Mark Mallman Works Through Heartache on Catchy New LP, 'Double Silhouette'

Photo by Wilson Webb

When Mark Mallman isn’t busy engaging in 78-hour public sing-a-thons — by himself — as part of a series of what he calls “Marathon” events, the Minneapolis singer and songwriter  writes catchy pop songs. His latest album, “Double Silhouette” (Eagle’s Golden Tooth Recordings), is a collection of sad, rueful and deeply personal break-up songs that Mallman frames with deceptively peppy piano arrangements and deft references to pop culture.

Although he’s often wry, he’s also unflinching, sifting through cherished memories on the jittery “Like a Car Crash” and seeking solace in booze and meaningless hook-ups on “Slow the Guillotine,” a mournful number that puts Mallman’s vocals right up front in the mix. He examines his own motives and tries without success to figure out what went wrong on “So Much for Hollywood Endings,” and brings up the movies again over rolling piano on the title track when he sings, “I’ve been hiding out in ‘Casablanca’/ where everything is black and white.”  Yeah, not so much in real life.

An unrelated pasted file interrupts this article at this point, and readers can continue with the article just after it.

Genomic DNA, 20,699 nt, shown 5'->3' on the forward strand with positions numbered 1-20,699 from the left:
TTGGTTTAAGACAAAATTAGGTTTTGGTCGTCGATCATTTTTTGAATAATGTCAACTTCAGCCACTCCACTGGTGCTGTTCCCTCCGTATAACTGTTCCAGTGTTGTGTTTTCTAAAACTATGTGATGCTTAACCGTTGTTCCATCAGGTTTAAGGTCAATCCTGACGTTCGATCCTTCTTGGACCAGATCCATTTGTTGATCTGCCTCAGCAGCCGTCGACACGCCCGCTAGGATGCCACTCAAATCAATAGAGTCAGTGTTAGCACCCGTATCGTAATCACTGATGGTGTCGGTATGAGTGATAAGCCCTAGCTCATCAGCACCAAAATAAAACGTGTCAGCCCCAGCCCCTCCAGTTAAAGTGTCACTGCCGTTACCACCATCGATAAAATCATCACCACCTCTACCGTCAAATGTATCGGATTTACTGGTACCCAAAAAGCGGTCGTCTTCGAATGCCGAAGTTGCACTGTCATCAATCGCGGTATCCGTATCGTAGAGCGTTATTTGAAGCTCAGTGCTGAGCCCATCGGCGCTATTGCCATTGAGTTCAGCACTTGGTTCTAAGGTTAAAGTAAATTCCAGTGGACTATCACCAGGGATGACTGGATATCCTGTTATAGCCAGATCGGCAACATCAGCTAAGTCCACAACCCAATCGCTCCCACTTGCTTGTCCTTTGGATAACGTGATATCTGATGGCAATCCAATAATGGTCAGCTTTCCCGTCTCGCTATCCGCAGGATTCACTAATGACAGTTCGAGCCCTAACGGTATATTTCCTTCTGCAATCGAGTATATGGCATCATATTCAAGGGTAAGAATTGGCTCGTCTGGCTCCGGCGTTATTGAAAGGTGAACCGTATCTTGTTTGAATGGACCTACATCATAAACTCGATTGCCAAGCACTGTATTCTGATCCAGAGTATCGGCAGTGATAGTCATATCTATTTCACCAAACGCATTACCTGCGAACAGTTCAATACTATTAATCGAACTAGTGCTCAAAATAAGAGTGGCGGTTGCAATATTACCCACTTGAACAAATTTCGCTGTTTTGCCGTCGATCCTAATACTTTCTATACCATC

For all Mallman’s self-flagellation, though, “Double Silhouette” is never a bummer to listen to. Quite the opposite, in fact: he’s at once witty and sincere, his hooky melodies are insistently inviting and, despite the bruises his break up seems to have left on his heart, he never slides into self-pity. Mallman even offers an olive branch on the juiced-up guitar rocker “Dirty Dishes,” singing, “I wish you the best and I wish you luck and I wish it were easier on both of us.”

— Eric R. Danton



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